The investigation continues into the cause of the spill, overseen by the pipeline company’s federal regulatory agency, the Pipeline and Hazardous Materials Safety Administration. A 50-foot section of the underground 24-inch pipeline, including the ruptured portion, was removed and trucked away to a laboratory for testing last week.

Brad Leone, Plains’ director of corporate communications and stakeholder relations, said the company replaced the section of pipe on Saturday and will cover the exposed section with clean soil after all the oiled soil is removed.

The Refugio and El Capitan state beaches on the Gaviota Coast are still closed and the campgrounds are being used as staging areas for the clean-up efforts. No other beaches have been closed to the public, despite the shoreline oil found along the coastline in many areas. Public Health officials have been constantly monitoring air, water and soil quality and say they will close a beach immediately if there is any threat to public health and safety.

The fishery closure is still active and impacts all fishing and shellfish taking in the area between Coal Oil Point and west of Gaviota State Beach, extending seven miles out from the shoreline.

There’s also still an active Federal Aviation Administration flight restriction in the airspace of Refugio State Beach, which includes a five-mile radius around the park with a 1,000-foot ceiling.

Santa Barbara County’s Emergency Operations Center has hosted the response’s unified command post since the day after the spill, but operations moved to an undisclosed building in Goleta near the Santa Barbara Airport over the weekend. 

A class action lawsuit was filed against Plains on Monday on behalf of sea urchin diver and nearshore fisherman Stace Cheverez, according to attorney firms Keller Rohrback LLP and Lieff Cabraser Heimann & Bernstein. The suit alleges Plains negligently operated the pipeline which caused the oil spill and that the lack of an automatic shut-off valve contributed to the spill.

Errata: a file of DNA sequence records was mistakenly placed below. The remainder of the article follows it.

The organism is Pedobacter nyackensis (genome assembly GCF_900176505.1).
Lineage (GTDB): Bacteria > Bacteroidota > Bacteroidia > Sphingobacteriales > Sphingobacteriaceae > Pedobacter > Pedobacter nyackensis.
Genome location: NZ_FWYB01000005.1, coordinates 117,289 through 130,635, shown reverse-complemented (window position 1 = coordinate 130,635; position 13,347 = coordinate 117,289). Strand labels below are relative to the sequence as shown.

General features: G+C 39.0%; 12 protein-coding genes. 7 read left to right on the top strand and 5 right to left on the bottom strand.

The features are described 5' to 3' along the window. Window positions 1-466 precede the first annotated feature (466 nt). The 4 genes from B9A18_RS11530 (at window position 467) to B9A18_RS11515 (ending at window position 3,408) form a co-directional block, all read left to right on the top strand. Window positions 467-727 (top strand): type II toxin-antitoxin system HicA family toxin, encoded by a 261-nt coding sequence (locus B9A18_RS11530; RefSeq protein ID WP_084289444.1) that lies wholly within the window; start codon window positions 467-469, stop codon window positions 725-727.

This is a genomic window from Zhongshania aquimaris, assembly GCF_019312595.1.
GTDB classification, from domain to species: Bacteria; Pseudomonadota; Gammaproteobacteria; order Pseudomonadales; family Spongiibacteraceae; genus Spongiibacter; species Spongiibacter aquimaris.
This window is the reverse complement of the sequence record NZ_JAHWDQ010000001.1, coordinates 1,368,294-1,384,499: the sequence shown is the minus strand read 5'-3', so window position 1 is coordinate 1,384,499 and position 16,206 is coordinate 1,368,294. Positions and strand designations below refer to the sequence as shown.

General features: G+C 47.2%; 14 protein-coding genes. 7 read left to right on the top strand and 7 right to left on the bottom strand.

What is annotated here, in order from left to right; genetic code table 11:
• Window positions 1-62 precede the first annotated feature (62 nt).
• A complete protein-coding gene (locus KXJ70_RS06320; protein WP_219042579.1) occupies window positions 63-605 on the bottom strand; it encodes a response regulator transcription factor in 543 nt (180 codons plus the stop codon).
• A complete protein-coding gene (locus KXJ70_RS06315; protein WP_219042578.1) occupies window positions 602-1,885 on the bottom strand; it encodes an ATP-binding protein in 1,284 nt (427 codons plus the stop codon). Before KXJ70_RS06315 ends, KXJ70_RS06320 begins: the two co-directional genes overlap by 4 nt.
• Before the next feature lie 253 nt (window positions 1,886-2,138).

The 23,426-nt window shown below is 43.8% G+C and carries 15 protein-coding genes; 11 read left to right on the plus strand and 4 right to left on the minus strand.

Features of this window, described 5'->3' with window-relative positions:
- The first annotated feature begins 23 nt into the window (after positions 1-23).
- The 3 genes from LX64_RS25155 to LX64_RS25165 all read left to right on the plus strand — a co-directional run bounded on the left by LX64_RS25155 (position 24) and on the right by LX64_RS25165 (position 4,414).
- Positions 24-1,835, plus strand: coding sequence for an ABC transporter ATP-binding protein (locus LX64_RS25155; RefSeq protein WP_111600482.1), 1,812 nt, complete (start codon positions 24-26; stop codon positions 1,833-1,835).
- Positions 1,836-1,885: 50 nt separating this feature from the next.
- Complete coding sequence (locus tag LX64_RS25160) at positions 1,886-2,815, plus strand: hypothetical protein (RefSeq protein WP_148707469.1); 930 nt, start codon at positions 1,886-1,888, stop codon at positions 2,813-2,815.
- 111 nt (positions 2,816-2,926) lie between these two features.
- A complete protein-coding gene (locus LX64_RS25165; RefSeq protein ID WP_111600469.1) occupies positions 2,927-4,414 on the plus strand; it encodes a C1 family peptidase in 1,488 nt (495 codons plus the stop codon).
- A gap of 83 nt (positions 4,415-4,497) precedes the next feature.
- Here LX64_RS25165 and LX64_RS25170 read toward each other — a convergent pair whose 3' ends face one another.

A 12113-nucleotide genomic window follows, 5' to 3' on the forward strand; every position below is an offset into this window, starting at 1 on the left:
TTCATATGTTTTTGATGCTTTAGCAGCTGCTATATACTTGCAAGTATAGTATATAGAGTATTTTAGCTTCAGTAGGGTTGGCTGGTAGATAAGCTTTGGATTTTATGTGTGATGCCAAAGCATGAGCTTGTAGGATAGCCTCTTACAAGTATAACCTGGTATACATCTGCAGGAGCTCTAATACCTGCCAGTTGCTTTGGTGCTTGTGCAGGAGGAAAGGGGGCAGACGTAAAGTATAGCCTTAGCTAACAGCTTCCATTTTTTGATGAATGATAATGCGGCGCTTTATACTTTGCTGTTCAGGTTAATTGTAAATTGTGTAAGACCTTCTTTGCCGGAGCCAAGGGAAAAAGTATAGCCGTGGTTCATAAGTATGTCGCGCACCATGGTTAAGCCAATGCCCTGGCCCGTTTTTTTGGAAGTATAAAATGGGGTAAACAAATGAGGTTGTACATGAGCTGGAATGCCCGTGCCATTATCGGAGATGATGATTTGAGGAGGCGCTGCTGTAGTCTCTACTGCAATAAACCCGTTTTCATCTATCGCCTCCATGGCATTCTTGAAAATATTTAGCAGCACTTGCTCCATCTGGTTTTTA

The fishery closure impacts where the area Cheverez fishes for grass rockfish and the spill in general has caused losses for local businesses, the complaint alleges.

“These waters are home to hundreds of sensitive animal species, and serve as the backbone of the local economy,” the complaint says. “Tourists come to these beaches to enjoy the unspoiled sand and water. People support themselves and their families by harvesting fish and shellfish from these waters. All that has been damaged by this spill, and that damage will likely last for decades.”

Keller Rohrback, which has a Santa Barbara office, represented fishermen, landowners and businesses after the Exxon Valdez Oil Spill and won a $5 billion judgment, according to a statement issued by the firm.

Noozhawk news editor Giana Magnoli can be reached at .(JavaScript must be enabled to view this email address). Follow Noozhawk on Twitter: @noozhawk, @NoozhawkNews and @NoozhawkBiz. Connect with Noozhawk on Facebook.